MEGAN MILLER / THE STATESMAN
“If we were trying to act like responsible adults, Stony Brook would not think of us as people who need reminders to pay attention while crossing roads.” MEGAN MILLER / THE STATESMAN

If you have not noticed already because you were too busy texting, Stony Brook has decided to take the fatherly role of reminding us to put away our phone so we do not get hit by a car.

In the crosswalk border between the steps to isolated Tabler Quad and the rest of Stony Brook’s campus, now there is a nice big “LOOK” sign written on the ground. Administration plans to implement this in many more major intersections throughout campus.

The proposal is an interesting and helpful one; in general, people have become so dependent on others and technology recently that the school feels obligated to remind us that the outside world (like traffic and roads) exists and can be dangerous.

Who knows, maybe they will provide us with crossing guards that hold our hands while we cross the road and help us even more.

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As thoughtful as Stony Brook is in this situation, if they really need to put warning signs for crossing a road, how are we living up to our new role as “adults?”

We are in the stage where we leave our parents’ home and go to school to learn a trade so we can provide for ourselves in the future. If we cannot even put away our cell phones when crossing the road, our generation’s future looks pretty bleak.

In the past, college was seen as a rite of passage to adulthood, where we grow as people and become the builders of society.

The dorming option was implemented to make it easier for people to learn the valuable life skill of independence. However, for the recent generations, this plan backfired. Now, we feel more entitled; we are given everything and only have to study, which many of us do not even do.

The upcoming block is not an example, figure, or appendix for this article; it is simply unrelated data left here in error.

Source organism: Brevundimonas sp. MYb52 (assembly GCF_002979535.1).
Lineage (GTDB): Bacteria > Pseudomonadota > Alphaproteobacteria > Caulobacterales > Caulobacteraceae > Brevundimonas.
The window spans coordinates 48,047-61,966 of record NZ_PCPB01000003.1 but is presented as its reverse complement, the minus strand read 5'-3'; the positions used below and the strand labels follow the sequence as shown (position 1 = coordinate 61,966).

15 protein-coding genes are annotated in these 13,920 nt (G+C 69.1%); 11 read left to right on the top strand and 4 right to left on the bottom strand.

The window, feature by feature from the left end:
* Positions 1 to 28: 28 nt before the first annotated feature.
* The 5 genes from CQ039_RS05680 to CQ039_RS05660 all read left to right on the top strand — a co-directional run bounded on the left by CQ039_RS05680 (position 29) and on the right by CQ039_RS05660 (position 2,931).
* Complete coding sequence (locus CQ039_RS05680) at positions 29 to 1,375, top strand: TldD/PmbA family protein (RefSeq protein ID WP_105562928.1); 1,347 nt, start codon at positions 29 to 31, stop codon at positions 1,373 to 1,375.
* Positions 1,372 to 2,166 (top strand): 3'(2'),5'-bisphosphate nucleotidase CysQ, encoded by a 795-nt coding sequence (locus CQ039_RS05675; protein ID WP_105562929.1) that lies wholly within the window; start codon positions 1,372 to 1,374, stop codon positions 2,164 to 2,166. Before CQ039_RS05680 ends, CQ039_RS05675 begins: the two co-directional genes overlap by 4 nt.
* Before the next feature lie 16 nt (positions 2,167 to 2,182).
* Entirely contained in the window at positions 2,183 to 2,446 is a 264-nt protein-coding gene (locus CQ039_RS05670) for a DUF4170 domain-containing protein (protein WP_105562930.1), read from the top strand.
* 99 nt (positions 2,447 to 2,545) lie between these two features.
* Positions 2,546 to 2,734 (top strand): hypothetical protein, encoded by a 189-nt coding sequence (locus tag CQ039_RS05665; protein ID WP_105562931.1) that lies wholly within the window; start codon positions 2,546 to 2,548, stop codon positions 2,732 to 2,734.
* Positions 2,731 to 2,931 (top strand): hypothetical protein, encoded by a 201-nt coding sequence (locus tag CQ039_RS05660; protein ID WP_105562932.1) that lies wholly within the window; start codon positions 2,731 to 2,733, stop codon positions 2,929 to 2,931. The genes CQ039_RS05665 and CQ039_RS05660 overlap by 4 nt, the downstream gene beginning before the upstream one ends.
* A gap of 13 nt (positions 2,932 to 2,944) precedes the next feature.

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There are no worries for food and shelter and we assume we have nice jobs waiting for us right after graduation. We have fleeting relationships and hookups to fulfill our desire for significant others. We have begun to feel like high-schoolers again, except with the new privilege of being by ourselves.

This brings about a generation of people who take things for granted and feel like they do not need to work for anything. We have no role models, no one to look to as a symbol of struggle and accomplishment. Before doing something, our only line of reasoning lies in if this action will give us some sort of pleasure. We give in to the temptations of relaxing and having fun in meaningless ways. These effects multiplied over the past couple decades, and now more and more people are embodying this hedonistic mindset of entitlement and carelessness.

The world outside of the college sphere started to evolve as well. With the influx of hard-working immigrants who would take part-time classes and work for survival at the same time, the privileged and entitled fell behind. What happened to the bright future they assumed they would have? These people have started to think of college as a failed investment, thousands of dollars gone down the drain with little return of investment.